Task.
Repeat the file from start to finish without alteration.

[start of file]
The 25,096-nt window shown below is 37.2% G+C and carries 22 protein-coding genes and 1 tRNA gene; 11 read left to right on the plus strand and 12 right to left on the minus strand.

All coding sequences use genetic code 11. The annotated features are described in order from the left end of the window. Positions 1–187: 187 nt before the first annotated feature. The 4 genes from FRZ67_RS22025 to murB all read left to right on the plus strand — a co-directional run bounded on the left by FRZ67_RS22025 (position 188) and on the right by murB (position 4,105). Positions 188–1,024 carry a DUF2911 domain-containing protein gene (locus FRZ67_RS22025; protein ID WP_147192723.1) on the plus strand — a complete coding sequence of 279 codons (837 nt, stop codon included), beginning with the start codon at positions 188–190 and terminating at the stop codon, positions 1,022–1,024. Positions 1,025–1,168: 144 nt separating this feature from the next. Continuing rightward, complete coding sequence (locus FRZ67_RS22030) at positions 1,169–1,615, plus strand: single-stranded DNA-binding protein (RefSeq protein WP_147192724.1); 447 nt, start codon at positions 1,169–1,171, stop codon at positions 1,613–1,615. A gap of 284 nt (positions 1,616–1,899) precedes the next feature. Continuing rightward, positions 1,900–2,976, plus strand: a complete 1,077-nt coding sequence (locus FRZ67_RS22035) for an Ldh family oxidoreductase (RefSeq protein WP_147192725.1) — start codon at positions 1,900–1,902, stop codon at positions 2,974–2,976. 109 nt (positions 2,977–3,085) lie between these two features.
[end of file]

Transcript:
The 25,096-nt window shown below is 37.2% G+C and carries 22 protein-coding genes and 1 tRNA gene; 11 read left to right on the plus strand and 12 right to left on the minus strand.

All coding sequences use genetic code 11. The annotated features are described in order from the left end of the window. Positions 1–187: 187 nt before the first annotated feature. The 4 genes from FRZ67_RS22025 to murB all read left to right on the plus strand — a co-directional run bounded on the left by FRZ67_RS22025 (position 188) and on the right by murB (position 4,105). Positions 188–1,024 carry a DUF2911 domain-containing protein gene (locus FRZ67_RS22025; protein ID WP_147192723.1) on the plus strand — a complete coding sequence of 279 codons (837 nt, stop codon included), beginning with the start codon at positions 188–190 and terminating at the stop codon, positions 1,022–1,024. Positions 1,025–1,168: 144 nt separating this feature from the next. Continuing rightward, complete coding sequence (locus FRZ67_RS22030) at positions 1,169–1,615, plus strand: single-stranded DNA-binding protein (RefSeq protein WP_147192724.1); 447 nt, start codon at positions 1,169–1,171, stop codon at positions 1,613–1,615. A gap of 284 nt (positions 1,616–1,899) precedes the next feature. Continuing rightward, positions 1,900–2,976, plus strand: a complete 1,077-nt coding sequence (locus FRZ67_RS22035) for an Ldh family oxidoreductase (RefSeq protein WP_147192725.1) — start codon at positions 1,900–1,902, stop codon at positions 2,974–2,976. 109 nt (positions 2,977–3,085) lie between these two features.